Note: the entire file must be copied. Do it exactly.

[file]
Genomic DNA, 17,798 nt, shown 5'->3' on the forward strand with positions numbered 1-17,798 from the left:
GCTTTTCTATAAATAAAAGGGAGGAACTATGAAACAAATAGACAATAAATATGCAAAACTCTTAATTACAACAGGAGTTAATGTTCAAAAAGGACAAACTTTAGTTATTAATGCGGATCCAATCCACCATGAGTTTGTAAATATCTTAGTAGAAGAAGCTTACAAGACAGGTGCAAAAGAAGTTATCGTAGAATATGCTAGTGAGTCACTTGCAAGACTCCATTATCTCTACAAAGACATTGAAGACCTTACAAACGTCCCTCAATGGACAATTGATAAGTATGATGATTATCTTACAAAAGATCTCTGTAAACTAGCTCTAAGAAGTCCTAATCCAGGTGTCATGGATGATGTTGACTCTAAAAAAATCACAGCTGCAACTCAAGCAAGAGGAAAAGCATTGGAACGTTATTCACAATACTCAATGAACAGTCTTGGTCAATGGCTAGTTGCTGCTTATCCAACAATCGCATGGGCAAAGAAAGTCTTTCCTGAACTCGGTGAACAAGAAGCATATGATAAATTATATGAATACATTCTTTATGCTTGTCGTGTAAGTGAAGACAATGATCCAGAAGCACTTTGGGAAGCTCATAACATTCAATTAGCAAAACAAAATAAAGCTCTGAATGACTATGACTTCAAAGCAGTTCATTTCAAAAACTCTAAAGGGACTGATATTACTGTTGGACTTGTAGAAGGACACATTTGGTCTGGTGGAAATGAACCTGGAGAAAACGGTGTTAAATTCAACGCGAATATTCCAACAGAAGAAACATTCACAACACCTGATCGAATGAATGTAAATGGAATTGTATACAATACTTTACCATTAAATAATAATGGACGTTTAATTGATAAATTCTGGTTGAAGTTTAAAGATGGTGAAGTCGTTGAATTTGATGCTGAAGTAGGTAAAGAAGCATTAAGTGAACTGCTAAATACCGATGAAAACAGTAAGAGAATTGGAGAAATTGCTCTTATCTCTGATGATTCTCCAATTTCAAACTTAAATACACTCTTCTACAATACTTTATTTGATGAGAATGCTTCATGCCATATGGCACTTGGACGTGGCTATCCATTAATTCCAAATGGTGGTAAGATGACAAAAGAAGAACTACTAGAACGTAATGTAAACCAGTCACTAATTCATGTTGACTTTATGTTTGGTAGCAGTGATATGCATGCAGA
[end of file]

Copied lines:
Genomic DNA, 17,798 nt, shown 5'->3' on the forward strand with positions numbered 1-17,798 from the left:
GCTTTTCTATAAATAAAAGGGAGGAACTATGAAACAAATAGACAATAAATATGCAAAACTCTTAATTACAACAGGAGTTAATGTTCAAAAAGGACAAACTTTAGTTATTAATGCGGATCCAATCCACCATGAGTTTGTAAATATCTTAGTAGAAGAAGCTTACAAGACAGGTGCAAAAGAAGTTATCGTAGAATATGCTAGTGAGTCACTTGCAAGACTCCATTATCTCTACAAAGACATTGAAGACCTTACAAACGTCCCTCAATGGACAATTGATAAGTATGATGATTATCTTACAAAAGATCTCTGTAAACTAGCTCTAAGAAGTCCTAATCCAGGTGTCATGGATGATGTTGACTCTAAAAAAATCACAGCTGCAACTCAAGCAAGAGGAAAAGCATTGGAACGTTATTCACAATACTCAATGAACAGTCTTGGTCAATGGCTAGTTGCTGCTTATCCAACAATCGCATGGGCAAAGAAAGTCTTTCCTGAACTCGGTGAACAAGAAGCATATGATAAATTATATGAATACATTCTTTATGCTTGTCGTGTAAGTGAAGACAATGATCCAGAAGCACTTTGGGAAGCTCATAACATTCAATTAGCAAAACAAAATAAAGCTCTGAATGACTATGACTTCAAAGCAGTTCATTTCAAAAACTCTAAAGGGACTGATATTACTGTTGGACTTGTAGAAGGACACATTTGGTCTGGTGGAAATGAACCTGGAGAAAACGGTGTTAAATTCAACGCGAATATTCCAACAGAAGAAACATTCACAACACCTGATCGAATGAATGTAAATGGAATTGTATACAATACTTTACCATTAAATAATAATGGACGTTTAATTGATAAATTCTGGTTGAAGTTTAAAGATGGTGAAGTCGTTGAATTTGATGCTGAAGTAGGTAAAGAAGCATTAAGTGAACTGCTAAATACCGATGAAAACAGTAAGAGAATTGGAGAAATTGCTCTTATCTCTGATGATTCTCCAATTTCAAACTTAAATACACTCTTCTACAATACTTTATTTGATGAGAATGCTTCATGCCATATGGCACTTGGACGTGGCTATCCATTAATTCCAAATGGTGGTAAGATGACAAAAGAAGAACTACTAGAACGTAATGTAAACCAGTCACTAATTCATGTTGACTTTATGTTTGGTAGCAGTGATATGCATGCAGA